Narodowy Bank Polski is putting into circulation a new coin of the series “The Enduring Soldiers Accursed by the Communists”.
A new collector coin of the series “The Enduring Soldiers Accursed by the Communists” ─ Stanisław Sojczyński “Warszyc” will be available on sale as of 18 July 2023. The silver coin with a face value of 10 złoty will be minted in up to 10,000 pieces and will be sold at all the Regional Branches of NBP and in the NBP online shop Kolekcjoner at the price of PLN 200. The coin commemorates Stanisław Sojczyński ─ an officer with the Polish Victory Service (Służba Zwycięstwu Polski), the Union for Armed Struggle (Związek Walki Zbrojnej) and the Home Army (Armia Krajowa); is made of 925 purity silver and finished with pad printing (additional technique), its diameter is 32 millimetres and it weighs 14.14 grams.
Stanisław Sojczyński “Warszyc” was born on 30 March 1910 in Rzejowice. Before the Second World War, he worked as a Polish teacher. During the war, he was an officer with the Polish Victory Service (Służba Zwycięstwu Polski), the Union for Armed Struggle (Związek Walki Zbrojnej) and the Home Army (Armia Krajowa). He came to fame owing to a daring raid on the German prison in Radomsko on the night of 7 August 1943. The soldiers under his command freed about 50 captives: more than 40 Poles and 11 Jews and retreated without any casualties. In recognition of his bravery, Lieutenant Sojczyński, then using the alias “Wojnar”, was awarded the Silver Cross of the War Order of Virtuti Militari. He proved himself as a competent commander of the partisan unit he organized in the Częstochowa Inspectorate of the Home Army. He fought in Operation Tempest, leading the 1st Battalion of the 27th Infantry Regiment of the Home Army (…).
Stanisław Sojczyński, who assumed the alias “Warszyc”, did not surrender arms to the Soviet occupiers. On 3 May 1945, he restored his organisation. Its primary objective was to defend the Poles against terror and to liquidate collaborators. Sojczyński’s units operated under the name of the Underground Polish Army (Konspiracyjne Wojsko Polskie, KWP) with the codenames of “Lasy” and “Bory”. It numbered approx. 4,000 troops in the Łódzkie and Kieleckie regions, but it also operated in Silesia and the Poznań region. The KWP units conducted numerous spectacular operations against the outposts of the police – the so-called “Citizens’ Militia” (MO) – and the secret police (UB) as well as their local informers.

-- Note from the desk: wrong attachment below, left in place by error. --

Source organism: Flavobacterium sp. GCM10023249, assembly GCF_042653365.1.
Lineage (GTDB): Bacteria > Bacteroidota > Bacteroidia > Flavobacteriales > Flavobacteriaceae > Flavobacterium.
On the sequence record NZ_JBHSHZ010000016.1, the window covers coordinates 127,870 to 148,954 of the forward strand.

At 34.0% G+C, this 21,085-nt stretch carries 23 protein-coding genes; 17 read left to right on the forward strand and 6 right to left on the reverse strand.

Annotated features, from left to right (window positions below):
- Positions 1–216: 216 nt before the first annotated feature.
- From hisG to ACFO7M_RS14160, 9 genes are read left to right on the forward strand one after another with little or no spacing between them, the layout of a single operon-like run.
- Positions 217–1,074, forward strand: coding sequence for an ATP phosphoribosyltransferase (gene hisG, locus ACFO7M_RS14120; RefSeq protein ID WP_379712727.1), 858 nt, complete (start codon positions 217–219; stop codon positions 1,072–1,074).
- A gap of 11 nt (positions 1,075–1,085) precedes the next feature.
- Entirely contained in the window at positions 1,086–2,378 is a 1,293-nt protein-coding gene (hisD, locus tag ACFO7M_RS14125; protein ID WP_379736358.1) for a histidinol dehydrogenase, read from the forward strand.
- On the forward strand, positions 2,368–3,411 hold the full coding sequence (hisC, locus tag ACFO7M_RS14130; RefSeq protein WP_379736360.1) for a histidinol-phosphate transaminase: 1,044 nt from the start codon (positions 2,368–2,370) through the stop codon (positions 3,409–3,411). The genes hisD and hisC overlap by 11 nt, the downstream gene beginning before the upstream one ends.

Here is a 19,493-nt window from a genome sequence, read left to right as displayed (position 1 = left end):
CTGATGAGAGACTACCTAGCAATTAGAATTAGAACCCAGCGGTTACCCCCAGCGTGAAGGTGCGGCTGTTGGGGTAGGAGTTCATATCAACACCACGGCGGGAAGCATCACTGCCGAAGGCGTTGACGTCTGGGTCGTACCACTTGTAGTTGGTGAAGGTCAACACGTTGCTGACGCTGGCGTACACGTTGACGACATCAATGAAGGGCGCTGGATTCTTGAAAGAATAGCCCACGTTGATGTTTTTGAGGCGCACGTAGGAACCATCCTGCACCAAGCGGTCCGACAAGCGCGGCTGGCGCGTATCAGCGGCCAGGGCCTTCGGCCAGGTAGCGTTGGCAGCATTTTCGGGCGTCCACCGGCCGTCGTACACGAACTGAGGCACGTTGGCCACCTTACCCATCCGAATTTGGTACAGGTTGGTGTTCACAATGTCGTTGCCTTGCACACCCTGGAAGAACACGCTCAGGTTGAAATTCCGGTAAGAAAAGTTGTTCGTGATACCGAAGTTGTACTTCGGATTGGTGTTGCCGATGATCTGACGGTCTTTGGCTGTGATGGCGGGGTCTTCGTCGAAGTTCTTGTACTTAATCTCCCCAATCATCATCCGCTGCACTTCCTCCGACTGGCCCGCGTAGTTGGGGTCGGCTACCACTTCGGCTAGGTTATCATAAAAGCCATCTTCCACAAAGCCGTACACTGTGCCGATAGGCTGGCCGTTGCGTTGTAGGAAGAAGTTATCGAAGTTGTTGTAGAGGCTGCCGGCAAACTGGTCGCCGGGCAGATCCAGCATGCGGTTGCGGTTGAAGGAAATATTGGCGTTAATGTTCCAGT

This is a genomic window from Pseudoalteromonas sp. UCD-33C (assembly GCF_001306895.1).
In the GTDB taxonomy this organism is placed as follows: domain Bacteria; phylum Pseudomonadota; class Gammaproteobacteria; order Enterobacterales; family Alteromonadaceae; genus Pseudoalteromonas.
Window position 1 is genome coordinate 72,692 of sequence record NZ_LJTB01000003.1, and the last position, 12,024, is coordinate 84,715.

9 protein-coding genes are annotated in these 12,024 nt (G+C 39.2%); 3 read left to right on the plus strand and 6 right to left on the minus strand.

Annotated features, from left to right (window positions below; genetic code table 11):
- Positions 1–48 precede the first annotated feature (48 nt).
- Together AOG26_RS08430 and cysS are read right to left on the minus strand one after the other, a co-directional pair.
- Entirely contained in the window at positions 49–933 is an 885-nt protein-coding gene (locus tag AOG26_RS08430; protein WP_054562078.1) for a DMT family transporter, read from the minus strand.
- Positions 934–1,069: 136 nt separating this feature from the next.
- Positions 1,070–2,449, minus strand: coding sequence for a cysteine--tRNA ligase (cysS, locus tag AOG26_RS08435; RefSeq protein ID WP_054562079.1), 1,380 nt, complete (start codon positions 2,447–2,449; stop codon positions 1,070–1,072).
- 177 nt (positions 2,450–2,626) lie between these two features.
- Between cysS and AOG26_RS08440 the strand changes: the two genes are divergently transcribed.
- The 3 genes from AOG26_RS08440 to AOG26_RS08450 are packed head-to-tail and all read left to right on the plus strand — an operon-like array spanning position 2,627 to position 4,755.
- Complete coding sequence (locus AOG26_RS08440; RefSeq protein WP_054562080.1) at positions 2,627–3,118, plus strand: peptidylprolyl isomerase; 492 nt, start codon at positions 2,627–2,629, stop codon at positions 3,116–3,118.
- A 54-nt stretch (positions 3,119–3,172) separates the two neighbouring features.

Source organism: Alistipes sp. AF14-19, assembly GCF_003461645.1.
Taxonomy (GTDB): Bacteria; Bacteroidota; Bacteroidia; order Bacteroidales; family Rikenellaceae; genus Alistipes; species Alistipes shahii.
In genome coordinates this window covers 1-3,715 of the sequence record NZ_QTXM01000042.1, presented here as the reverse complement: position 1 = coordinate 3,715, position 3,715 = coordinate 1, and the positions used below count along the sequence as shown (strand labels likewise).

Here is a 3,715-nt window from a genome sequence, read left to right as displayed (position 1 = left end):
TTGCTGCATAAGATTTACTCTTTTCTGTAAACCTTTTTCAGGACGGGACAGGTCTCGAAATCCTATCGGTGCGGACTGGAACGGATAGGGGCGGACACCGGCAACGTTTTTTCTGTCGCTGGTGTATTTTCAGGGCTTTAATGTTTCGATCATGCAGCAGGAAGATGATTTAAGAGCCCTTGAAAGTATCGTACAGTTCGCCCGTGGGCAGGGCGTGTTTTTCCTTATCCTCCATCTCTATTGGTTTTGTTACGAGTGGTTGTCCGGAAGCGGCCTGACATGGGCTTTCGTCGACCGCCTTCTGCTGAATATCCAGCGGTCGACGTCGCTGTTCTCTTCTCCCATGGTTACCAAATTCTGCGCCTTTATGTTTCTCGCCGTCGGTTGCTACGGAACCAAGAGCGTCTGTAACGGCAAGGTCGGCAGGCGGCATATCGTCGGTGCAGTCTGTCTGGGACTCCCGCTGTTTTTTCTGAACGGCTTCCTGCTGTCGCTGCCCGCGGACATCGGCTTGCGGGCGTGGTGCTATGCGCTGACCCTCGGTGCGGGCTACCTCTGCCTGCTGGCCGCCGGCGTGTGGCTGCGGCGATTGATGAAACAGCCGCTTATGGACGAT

In his open letter of 12 August 1945 to Col. Jan Mazurkiewicz alias “Radosław”, Captain Sojczyński called Mazurkiewicz’s appeal to surrender treason and urged him to continue fighting against the communists (…).
On the night of 19 April 1946, Sojczyński reprised his WWII operation. Approximately 170 partisans led by Jan Rogulka alias “Grot” attacked Radomsko. They freed 57 detainees from the prison of the secret police district headquarters (…). During the retreat, the partisans defeated a unit of the Internal Security Corps, which was three times more numerous. It was then that the communists vowed to retaliate.
The ordeal started on 27 June 1946, after “Warszyc” was arrested as a result of denunciation by a former member of the organization who had agreed to collaborate with the secret police (…). Stanisław Sojczyński was murdered on 19 February 1947 in Łódź, three days prior to the announcement of an amnesty. His final resting place is unknown.
The reverse of the coin carries the images of Stanisław Sojczyński “Warszyc”, the War Order of Virtuti Militari, a white-and-red flag with the symbol of Fighting Poland, and the inscriptions: “Zachowali się jak trzeba” (“They acted as they should”) and “1910-1947” (Warszyc’s dates of birth and death).
The obverse of the coin, apart from the obligatory elements such as the face value, the inscription “Rzeczpospolita Polska”, the year of issue and the image of the Eagle established as the state emblem of the Republic of Poland, features a graphic image of prison bars torn apart. More information can be found in the brochure.
Narodowy Bank Polski holds the exclusive right to issue banknotes and coins in Poland. All currency issued by NBP – including collector banknotes and coins – is legal tender in Poland. Issuing collector items is an occasion to commemorate important historic figures and anniversaries, as well as to develop the interest of the public in Polish culture, science and tradition.
High-resolution images of the coin: https://nbp.pl/en/collector-coins/